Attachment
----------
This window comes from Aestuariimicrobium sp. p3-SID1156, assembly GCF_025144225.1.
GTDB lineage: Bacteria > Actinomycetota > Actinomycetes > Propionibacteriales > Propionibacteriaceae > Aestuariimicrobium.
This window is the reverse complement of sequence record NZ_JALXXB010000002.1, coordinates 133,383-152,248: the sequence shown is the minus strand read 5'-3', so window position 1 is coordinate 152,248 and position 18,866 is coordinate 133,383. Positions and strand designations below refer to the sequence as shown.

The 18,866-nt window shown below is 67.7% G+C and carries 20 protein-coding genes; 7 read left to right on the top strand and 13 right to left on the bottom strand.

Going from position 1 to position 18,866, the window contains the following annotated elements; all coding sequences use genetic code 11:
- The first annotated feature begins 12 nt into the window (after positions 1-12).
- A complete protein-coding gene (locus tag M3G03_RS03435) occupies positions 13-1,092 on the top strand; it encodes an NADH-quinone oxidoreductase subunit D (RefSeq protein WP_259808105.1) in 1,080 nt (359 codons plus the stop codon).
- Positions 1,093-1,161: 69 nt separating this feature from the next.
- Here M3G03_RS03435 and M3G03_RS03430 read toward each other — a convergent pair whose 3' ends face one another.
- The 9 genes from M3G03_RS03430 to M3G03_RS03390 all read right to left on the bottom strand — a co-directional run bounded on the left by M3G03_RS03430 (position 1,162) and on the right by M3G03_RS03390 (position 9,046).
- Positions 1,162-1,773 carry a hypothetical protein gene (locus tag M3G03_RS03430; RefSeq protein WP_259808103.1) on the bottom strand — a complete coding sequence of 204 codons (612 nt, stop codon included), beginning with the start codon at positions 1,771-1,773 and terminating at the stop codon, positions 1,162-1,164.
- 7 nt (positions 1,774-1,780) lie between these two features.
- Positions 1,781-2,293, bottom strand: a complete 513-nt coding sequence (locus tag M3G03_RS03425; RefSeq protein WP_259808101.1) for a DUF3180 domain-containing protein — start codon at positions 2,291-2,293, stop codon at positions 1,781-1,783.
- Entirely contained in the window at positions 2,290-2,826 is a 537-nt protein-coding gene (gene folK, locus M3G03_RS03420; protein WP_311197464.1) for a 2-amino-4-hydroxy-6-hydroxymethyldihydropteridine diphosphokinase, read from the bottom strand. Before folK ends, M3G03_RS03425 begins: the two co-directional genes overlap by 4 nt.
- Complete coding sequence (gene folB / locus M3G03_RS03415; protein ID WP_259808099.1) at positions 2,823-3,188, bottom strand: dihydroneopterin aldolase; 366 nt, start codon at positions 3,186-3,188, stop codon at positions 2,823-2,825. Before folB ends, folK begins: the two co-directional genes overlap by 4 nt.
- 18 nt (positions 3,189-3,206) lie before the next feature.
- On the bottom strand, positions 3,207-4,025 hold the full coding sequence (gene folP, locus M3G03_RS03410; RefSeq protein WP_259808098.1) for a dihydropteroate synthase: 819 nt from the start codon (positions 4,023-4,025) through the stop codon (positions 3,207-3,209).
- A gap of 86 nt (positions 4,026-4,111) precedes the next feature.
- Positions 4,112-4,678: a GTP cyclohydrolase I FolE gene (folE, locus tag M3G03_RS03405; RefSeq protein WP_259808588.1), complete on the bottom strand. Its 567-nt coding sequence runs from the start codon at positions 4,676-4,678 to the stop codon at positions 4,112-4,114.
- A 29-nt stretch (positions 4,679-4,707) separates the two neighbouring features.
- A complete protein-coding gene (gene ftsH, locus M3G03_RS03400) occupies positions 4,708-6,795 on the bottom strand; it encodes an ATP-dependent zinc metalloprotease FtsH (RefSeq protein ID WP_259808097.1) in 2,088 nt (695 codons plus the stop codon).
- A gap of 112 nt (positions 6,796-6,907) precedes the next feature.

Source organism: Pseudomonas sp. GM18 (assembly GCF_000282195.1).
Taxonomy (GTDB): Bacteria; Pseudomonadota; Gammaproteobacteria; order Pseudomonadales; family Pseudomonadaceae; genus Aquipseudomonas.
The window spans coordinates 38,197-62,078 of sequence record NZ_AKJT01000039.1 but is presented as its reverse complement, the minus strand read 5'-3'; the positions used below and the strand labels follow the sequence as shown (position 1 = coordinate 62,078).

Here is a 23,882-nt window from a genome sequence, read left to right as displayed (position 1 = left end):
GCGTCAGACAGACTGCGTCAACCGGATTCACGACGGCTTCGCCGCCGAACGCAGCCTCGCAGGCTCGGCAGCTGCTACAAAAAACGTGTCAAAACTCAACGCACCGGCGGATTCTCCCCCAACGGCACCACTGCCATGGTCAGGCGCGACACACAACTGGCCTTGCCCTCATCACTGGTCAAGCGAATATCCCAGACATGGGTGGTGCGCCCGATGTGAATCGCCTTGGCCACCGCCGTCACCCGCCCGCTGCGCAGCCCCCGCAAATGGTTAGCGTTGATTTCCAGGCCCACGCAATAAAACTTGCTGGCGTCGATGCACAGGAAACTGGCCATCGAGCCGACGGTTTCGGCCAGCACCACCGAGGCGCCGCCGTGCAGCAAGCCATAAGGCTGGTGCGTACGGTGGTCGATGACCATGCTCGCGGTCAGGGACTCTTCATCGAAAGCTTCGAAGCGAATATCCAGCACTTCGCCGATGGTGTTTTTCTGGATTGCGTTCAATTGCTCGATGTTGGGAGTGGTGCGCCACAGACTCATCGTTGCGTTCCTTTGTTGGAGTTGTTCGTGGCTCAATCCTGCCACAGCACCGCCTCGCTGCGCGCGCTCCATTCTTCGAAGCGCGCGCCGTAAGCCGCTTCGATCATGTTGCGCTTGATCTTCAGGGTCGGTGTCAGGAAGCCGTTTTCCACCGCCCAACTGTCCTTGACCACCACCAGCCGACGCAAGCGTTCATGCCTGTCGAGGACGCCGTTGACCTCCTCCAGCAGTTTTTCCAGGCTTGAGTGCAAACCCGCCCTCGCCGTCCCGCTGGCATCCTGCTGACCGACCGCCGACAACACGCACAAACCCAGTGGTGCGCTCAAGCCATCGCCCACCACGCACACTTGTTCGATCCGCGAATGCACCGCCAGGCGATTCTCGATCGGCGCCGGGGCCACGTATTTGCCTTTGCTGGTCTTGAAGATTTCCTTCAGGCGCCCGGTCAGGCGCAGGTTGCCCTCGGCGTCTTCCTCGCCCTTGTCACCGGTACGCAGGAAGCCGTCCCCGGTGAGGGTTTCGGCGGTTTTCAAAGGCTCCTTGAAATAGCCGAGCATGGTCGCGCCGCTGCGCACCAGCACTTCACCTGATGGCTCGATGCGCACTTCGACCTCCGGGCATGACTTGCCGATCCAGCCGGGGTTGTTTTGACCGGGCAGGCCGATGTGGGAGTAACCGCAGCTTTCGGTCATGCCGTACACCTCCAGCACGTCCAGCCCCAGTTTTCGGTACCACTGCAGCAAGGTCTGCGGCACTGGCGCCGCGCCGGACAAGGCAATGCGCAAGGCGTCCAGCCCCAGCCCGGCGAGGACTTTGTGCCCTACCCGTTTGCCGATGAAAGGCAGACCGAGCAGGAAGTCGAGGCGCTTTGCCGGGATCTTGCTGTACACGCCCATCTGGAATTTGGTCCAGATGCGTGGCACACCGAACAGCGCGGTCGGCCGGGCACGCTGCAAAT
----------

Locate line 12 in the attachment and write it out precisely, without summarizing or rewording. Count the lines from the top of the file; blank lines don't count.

- 7 nt (positions 1,774-1,780) lie between these two features.